Carbon dating

  • Allahabad HC ordered carbon dating of a structure at Gyanvapi mosque complex in Varanasi.
  • Carbon dating is a widely-used method to establish the age of organic materials, things that were once living.
  • Carbon-14 (C-14), an isotope of carbon, is radioactive, and decays at a well-known rate (Half-life of 5,730 years).
  • Most abundant isotope of carbon in atmosphere is C-12.
  • Ratio of C-12 to C-14 in atmosphere is almost static, and is known.
  • Also, age of things that are more than 40,000-50,000 years cannot be arrived at through carbon dating.
  • This is because after 8-10 cycles of half-lives, the amount of C-14 becomes very small and is almost undetectable.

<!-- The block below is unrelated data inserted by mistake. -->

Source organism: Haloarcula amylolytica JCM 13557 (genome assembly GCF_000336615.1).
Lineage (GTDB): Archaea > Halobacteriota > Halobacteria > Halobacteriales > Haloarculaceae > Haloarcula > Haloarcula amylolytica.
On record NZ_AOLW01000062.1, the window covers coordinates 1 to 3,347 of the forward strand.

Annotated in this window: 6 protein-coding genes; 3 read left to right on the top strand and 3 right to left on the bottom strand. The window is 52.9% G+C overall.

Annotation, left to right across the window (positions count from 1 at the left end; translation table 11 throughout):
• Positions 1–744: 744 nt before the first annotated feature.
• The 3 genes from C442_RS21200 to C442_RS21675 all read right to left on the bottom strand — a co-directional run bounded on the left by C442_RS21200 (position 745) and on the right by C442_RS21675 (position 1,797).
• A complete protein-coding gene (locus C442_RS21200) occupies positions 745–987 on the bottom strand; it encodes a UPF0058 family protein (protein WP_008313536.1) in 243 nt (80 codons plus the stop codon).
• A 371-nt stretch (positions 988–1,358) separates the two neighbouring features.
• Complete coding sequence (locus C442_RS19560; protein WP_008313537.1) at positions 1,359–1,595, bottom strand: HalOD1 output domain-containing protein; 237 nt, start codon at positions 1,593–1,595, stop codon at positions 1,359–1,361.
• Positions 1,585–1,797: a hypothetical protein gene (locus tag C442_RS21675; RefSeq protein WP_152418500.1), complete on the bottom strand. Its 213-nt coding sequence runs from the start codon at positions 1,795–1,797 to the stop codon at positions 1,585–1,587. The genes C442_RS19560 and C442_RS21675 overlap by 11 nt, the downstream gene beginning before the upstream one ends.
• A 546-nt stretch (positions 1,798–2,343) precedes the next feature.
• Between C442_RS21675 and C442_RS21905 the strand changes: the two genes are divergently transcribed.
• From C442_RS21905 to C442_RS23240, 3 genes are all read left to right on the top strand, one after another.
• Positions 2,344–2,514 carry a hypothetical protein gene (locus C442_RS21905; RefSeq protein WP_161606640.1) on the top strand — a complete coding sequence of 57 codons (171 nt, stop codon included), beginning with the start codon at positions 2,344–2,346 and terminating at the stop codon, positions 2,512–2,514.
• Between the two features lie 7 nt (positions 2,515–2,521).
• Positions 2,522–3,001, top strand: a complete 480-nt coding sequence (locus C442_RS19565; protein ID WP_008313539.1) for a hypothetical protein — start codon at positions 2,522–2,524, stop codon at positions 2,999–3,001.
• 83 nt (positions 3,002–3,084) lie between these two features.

• Two commonly employed methods for dating rocks are potassium-argon dating and uranium-thorium-lead dating.
  • The radioactive isotope of potassium decays into argon, and their ratios can give a clue about the age of rocks.
  • Uranium and thorium have several radioactive isotopes, and all of them decay into the stable lead
  • The ratios of these elements present in the material can be measured and used to make estimates about age.
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